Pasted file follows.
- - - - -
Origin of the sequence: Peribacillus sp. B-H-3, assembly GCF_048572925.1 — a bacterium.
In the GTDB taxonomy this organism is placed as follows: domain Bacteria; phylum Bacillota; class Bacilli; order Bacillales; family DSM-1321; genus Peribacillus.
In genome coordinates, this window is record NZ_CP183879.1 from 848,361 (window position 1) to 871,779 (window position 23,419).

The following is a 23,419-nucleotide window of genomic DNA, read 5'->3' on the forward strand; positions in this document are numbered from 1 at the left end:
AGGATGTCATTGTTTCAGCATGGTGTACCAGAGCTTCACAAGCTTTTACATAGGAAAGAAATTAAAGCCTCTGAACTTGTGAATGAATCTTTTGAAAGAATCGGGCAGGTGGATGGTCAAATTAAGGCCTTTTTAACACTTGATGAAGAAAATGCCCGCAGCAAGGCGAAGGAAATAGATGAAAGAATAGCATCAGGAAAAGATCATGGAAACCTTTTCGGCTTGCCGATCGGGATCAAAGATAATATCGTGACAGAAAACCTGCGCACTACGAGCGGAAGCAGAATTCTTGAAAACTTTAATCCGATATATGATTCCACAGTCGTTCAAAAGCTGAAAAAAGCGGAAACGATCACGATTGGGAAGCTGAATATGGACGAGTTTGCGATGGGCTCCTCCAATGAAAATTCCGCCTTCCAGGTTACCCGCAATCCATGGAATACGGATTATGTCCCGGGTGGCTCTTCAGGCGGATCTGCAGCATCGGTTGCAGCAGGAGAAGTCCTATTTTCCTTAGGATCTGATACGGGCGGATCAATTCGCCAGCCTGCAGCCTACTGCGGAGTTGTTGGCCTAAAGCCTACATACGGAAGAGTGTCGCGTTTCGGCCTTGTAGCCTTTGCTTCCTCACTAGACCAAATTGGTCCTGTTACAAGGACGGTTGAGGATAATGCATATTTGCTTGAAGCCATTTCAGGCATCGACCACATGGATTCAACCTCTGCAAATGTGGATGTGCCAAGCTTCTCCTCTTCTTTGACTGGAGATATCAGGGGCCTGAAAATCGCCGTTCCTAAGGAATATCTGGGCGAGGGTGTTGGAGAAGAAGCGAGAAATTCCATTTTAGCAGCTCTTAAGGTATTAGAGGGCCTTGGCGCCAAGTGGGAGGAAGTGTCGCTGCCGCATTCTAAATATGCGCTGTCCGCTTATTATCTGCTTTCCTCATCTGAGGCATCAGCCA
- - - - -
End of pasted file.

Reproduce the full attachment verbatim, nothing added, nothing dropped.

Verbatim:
Origin of the sequence: Peribacillus sp. B-H-3, assembly GCF_048572925.1 — a bacterium.
In the GTDB taxonomy this organism is placed as follows: domain Bacteria; phylum Bacillota; class Bacilli; order Bacillales; family DSM-1321; genus Peribacillus.
In genome coordinates, this window is record NZ_CP183879.1 from 848,361 (window position 1) to 871,779 (window position 23,419).

The following is a 23,419-nucleotide window of genomic DNA, read 5'->3' on the forward strand; positions in this document are numbered from 1 at the left end:
AGGATGTCATTGTTTCAGCATGGTGTACCAGAGCTTCACAAGCTTTTACATAGGAAAGAAATTAAAGCCTCTGAACTTGTGAATGAATCTTTTGAAAGAATCGGGCAGGTGGATGGTCAAATTAAGGCCTTTTTAACACTTGATGAAGAAAATGCCCGCAGCAAGGCGAAGGAAATAGATGAAAGAATAGCATCAGGAAAAGATCATGGAAACCTTTTCGGCTTGCCGATCGGGATCAAAGATAATATCGTGACAGAAAACCTGCGCACTACGAGCGGAAGCAGAATTCTTGAAAACTTTAATCCGATATATGATTCCACAGTCGTTCAAAAGCTGAAAAAAGCGGAAACGATCACGATTGGGAAGCTGAATATGGACGAGTTTGCGATGGGCTCCTCCAATGAAAATTCCGCCTTCCAGGTTACCCGCAATCCATGGAATACGGATTATGTCCCGGGTGGCTCTTCAGGCGGATCTGCAGCATCGGTTGCAGCAGGAGAAGTCCTATTTTCCTTAGGATCTGATACGGGCGGATCAATTCGCCAGCCTGCAGCCTACTGCGGAGTTGTTGGCCTAAAGCCTACATACGGAAGAGTGTCGCGTTTCGGCCTTGTAGCCTTTGCTTCCTCACTAGACCAAATTGGTCCTGTTACAAGGACGGTTGAGGATAATGCATATTTGCTTGAAGCCATTTCAGGCATCGACCACATGGATTCAACCTCTGCAAATGTGGATGTGCCAAGCTTCTCCTCTTCTTTGACTGGAGATATCAGGGGCCTGAAAATCGCCGTTCCTAAGGAATATCTGGGCGAGGGTGTTGGAGAAGAAGCGAGAAATTCCATTTTAGCAGCTCTTAAGGTATTAGAGGGCCTTGGCGCCAAGTGGGAGGAAGTGTCGCTGCCGCATTCTAAATATGCGCTGTCCGCTTATTATCTGCTTTCCTCATCTGAGGCATCAGCCA